Young Hispanics embrace folkloric dance as a connection to their heritage

Inside a dance studio with floor-to-ceiling mirrored walls, the plywood floor creaks every time the dancers of Ballet Folklórico SIMA stamp their leather-soled shoes while practicing the choreography of Danzón Flor de Azar , a folk song.

The dancing pairs – aged 15 to 25 – move their bodies elegantly, following the swings and turns of the slow rhythm. Their faces barely crack a smile as they focus on mastering every move and the rhythm of the music.

Vamos, parapa, pam, pam, pam, à la izquierda and ahora à la derecha. Let’s go, guys,” said instructor Christopher Fierro, asking them to move left first, then right and mix English and Spanish as he led the practice in an Irving dance studio on a recent Saturday. Fierro, 22, is both a dancer and a teacher.

These dancers embrace folkloric dancing not just as a hobby or activity to make new friends, but because they see dance as a way to connect with Hispanic culture and their family history. As the Latino segment of the population becomes the largest majority in Texas, folklóricos ensembles are one of the symbols of the cultural influence of Mexican traditions in the state. In Dallas County, at least 36% of the population is Mexican or Mexican-American, according to the US census.

Many of the dancers are second or third generation Hispanics who have fallen in love with folklórico. For some, the dance academy is also a place where they can learn or practice Spanish.

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Fierro mixes the two languages ​​while explaining the dance moves for each song.

If you can” and “let’s go“, he encourages his students. “Yes, you can” and “Let’s go”.

Learning dance moves can be difficult, so Fierro tries to make sure fluency or language preference isn’t an obstacle.

“If I have to speak to them in ‘Spanish’ so that they feel comfortable and understand me, that’s fine. I have to put myself in their shoes. We want them to feel comfortable here, so they can enjoy the dancing and learn their traditions,” said Fierro, a business student at the University of Texas at Austin.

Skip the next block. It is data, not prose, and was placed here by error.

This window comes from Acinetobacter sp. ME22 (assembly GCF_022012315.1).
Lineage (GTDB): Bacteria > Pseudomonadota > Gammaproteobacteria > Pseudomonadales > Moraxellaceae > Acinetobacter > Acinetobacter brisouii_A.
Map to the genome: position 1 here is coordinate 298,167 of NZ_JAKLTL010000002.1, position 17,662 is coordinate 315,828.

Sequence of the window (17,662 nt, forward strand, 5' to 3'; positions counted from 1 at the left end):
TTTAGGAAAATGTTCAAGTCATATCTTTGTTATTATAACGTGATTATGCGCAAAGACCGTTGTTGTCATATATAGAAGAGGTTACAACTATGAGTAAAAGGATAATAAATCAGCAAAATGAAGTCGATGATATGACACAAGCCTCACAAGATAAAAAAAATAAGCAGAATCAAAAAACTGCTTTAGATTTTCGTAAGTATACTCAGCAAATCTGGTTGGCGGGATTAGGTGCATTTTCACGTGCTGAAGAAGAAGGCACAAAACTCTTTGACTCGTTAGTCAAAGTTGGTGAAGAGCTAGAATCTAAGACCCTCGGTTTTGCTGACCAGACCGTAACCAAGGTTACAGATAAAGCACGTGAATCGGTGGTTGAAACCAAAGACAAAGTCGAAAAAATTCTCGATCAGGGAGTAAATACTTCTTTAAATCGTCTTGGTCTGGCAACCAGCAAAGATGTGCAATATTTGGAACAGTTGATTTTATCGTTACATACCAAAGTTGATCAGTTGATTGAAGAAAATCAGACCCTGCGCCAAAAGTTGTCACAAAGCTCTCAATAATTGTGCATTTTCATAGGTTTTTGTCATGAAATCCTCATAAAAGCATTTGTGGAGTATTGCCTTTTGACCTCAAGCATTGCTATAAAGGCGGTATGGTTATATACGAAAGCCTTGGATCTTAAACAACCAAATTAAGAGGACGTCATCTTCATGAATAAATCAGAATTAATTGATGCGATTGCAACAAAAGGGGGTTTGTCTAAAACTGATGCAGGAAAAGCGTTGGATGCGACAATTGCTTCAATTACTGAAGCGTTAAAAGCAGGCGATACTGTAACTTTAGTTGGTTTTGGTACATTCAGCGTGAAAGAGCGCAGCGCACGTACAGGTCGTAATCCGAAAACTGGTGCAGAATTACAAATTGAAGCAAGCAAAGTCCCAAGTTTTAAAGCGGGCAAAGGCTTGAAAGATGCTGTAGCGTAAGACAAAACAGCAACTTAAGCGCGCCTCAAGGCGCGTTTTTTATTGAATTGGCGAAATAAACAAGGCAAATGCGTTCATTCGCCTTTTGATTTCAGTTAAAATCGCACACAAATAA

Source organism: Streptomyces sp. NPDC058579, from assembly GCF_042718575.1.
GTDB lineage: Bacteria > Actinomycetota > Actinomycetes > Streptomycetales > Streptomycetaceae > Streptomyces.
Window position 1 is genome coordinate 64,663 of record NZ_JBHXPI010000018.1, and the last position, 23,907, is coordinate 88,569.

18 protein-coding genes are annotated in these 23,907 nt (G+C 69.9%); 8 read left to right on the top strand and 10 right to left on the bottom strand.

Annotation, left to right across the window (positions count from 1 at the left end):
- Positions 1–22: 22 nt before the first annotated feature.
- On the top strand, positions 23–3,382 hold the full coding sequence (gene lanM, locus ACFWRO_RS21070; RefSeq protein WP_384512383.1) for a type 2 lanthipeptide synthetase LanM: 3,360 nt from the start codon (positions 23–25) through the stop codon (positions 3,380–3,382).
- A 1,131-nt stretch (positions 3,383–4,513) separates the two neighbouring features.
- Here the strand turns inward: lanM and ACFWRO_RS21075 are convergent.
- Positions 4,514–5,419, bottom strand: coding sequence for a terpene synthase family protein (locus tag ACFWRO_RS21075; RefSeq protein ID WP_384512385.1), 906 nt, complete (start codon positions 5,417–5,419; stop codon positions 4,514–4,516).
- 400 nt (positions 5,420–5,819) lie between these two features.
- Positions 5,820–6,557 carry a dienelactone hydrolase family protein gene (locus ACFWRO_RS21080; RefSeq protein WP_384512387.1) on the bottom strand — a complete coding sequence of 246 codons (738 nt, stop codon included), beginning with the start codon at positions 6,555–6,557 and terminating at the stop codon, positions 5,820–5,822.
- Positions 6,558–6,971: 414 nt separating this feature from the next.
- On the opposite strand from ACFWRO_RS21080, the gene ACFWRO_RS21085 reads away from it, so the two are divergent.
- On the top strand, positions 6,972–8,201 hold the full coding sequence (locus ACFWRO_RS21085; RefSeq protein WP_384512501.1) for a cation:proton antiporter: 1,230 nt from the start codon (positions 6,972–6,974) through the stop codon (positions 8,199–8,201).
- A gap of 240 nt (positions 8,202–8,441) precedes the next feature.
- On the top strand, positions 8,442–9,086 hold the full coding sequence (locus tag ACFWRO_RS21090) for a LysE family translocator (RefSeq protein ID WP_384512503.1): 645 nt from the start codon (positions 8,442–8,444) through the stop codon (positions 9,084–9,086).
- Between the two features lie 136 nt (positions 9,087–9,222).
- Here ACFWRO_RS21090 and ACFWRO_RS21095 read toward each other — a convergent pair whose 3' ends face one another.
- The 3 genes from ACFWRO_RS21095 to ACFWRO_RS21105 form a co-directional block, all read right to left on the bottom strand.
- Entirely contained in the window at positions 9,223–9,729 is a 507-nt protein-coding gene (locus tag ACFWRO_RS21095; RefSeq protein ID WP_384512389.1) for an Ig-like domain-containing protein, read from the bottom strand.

Fierro, born in Dallas, has been dancing since he was 3 years old. His parents are from Durango. He credits all the years of folkloric dancing with establishing a connection to his family’s Mexican roots.

He transmits these teachings to his SIMA students.

Alberto Medrano, 18, a dancer with this company, said the folk dance brought a deeper understanding of his family heritage.

“I see dancing as a way to connect with my family and learn more about where my parents come from and all the beautiful things that Mexico has,” said Medrano, whose parents are from Guerrero. , in Mexico.

He was born in Irving and attends El Centro Community College in downtown Dallas.

Medrano became interested in folklórico at the age of 15, after participating as a chamberlaindance partner in a Quinceañera.

” Be serious “

During Saturday practice at SIMA, the girls wear their hair tied up in a bun with braided decorations.

Male and female dancers wear black t-shirts with the dance company logo and sweatpants. All wear Cuban heel shoes with studded soles.

Between two songs, the young dancers joke around in the dance studio, which has become their second home, where they spend more than eight hours a week.

But when Fierro demands their attention, their chatter and banter stops.

The practice sessions are not only meant to rehearse their performances, but it is when these dancers imbibe the connection to their family’s heritage and solidify their identity.

“It’s about camaraderie, that’s what I appreciate the most. Feeling at home and knowing my friends are here,” said Marilyn López, 19, a 2021 MacArthur High School graduate.

López, whose parents are from Michoacán and Morelos, has been practicing folklórico for six years.

“Passion and love for dance unites us,” said López, who is also an instructor.